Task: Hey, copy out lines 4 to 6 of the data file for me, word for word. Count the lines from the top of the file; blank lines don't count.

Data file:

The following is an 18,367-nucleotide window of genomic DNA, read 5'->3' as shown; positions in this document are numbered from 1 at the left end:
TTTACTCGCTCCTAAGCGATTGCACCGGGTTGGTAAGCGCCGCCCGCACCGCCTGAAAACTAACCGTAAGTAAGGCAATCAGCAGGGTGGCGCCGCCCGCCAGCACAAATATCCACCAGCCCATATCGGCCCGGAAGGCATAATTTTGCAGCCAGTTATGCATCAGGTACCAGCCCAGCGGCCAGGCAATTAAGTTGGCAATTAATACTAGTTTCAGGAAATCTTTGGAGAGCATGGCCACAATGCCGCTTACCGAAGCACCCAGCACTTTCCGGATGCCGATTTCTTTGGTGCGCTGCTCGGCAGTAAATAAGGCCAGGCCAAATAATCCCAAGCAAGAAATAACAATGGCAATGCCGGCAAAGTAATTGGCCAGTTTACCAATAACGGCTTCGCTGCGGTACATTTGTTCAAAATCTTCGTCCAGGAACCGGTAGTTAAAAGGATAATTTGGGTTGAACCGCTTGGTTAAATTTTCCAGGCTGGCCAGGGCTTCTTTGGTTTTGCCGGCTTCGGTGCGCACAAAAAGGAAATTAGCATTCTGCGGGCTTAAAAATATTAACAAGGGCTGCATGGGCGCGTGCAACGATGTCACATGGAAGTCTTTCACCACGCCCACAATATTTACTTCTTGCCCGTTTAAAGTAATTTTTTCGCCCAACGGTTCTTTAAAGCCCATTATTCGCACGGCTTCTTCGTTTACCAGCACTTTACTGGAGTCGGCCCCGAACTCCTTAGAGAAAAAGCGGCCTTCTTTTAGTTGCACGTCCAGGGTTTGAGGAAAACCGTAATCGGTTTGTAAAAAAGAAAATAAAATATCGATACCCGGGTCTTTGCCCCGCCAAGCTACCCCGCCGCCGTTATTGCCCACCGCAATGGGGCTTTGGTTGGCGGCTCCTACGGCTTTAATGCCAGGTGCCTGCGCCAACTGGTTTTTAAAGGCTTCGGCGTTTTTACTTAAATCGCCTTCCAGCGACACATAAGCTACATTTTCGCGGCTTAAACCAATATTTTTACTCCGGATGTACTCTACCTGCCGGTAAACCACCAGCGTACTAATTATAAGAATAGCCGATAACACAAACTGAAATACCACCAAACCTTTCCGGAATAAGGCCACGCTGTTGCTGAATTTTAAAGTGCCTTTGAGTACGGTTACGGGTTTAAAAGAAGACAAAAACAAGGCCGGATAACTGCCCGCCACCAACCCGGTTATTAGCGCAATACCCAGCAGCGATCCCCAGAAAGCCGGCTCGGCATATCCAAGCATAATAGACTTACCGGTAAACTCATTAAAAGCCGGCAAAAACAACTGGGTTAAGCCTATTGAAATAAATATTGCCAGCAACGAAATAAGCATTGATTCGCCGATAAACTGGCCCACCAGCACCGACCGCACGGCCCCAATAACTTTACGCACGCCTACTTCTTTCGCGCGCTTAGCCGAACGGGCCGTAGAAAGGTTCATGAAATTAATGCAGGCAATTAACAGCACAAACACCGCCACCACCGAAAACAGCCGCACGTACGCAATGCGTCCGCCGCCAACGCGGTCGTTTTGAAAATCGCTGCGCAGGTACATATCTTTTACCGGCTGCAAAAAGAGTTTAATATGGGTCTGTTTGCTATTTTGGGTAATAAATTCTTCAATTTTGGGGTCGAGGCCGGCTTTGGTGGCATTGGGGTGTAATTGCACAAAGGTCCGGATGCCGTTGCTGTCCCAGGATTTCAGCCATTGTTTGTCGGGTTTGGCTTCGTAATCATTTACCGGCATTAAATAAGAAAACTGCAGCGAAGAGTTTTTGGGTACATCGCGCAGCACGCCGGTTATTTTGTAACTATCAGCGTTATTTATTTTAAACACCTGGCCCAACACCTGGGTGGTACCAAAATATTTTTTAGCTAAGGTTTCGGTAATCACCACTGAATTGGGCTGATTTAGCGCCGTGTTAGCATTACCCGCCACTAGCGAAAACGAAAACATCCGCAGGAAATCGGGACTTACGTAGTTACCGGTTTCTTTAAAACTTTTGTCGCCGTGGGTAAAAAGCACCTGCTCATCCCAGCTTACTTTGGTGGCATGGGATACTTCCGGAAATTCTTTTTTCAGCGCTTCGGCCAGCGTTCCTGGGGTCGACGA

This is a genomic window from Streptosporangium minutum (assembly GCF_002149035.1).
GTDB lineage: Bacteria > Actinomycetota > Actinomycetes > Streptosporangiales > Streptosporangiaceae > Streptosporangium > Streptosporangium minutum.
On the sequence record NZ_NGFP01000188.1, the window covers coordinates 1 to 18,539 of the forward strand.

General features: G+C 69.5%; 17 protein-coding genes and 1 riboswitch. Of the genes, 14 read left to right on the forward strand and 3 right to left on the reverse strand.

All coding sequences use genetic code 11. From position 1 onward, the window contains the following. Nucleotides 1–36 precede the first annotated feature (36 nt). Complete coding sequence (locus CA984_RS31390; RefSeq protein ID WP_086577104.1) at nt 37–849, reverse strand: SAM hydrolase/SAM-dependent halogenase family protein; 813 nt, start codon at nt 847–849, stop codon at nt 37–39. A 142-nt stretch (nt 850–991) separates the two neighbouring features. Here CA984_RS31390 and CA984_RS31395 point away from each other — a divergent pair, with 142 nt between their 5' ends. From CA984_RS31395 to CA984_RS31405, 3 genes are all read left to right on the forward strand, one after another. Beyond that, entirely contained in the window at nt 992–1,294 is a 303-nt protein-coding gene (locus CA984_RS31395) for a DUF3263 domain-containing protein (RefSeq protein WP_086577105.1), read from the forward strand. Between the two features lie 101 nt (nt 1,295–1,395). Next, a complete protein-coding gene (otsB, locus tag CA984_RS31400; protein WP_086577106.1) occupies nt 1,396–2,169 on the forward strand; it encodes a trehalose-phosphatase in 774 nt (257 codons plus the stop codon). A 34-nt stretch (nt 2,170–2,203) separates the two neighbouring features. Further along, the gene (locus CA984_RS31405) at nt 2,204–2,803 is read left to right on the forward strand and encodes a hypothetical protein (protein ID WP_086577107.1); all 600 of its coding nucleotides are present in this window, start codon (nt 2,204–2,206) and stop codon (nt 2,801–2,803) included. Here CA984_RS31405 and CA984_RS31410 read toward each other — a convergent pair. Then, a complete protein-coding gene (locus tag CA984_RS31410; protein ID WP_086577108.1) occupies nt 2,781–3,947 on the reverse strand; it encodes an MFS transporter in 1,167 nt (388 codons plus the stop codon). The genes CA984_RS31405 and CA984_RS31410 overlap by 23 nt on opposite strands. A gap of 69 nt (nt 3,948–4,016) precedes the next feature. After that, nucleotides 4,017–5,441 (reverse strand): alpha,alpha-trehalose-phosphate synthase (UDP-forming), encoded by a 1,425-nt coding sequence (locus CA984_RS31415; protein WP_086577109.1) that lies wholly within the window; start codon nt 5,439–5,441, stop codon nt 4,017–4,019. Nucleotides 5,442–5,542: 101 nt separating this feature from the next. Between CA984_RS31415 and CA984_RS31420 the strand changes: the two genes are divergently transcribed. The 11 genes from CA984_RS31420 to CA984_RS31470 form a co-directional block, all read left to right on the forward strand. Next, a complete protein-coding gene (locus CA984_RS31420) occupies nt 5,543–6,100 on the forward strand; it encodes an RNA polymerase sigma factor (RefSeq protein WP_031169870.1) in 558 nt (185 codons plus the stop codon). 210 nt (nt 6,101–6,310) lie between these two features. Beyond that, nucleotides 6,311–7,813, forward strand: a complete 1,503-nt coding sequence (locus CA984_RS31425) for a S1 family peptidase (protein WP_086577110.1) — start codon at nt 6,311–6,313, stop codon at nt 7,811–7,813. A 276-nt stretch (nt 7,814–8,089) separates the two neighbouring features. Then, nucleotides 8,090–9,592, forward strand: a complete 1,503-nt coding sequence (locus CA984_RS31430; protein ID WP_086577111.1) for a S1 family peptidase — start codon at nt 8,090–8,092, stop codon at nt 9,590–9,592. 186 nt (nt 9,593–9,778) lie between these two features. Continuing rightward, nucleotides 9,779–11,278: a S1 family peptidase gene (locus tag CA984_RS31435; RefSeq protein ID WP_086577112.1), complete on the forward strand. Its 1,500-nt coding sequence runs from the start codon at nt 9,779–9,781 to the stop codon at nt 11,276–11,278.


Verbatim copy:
GTDB lineage: Bacteria > Actinomycetota > Actinomycetes > Streptosporangiales > Streptosporangiaceae > Streptosporangium > Streptosporangium minutum.
On the sequence record NZ_NGFP01000188.1, the window covers coordinates 1 to 18,539 of the forward strand.

General features: G+C 69.5%; 17 protein-coding genes and 1 riboswitch. Of the genes, 14 read left to right on the forward strand and 3 right to left on the reverse strand.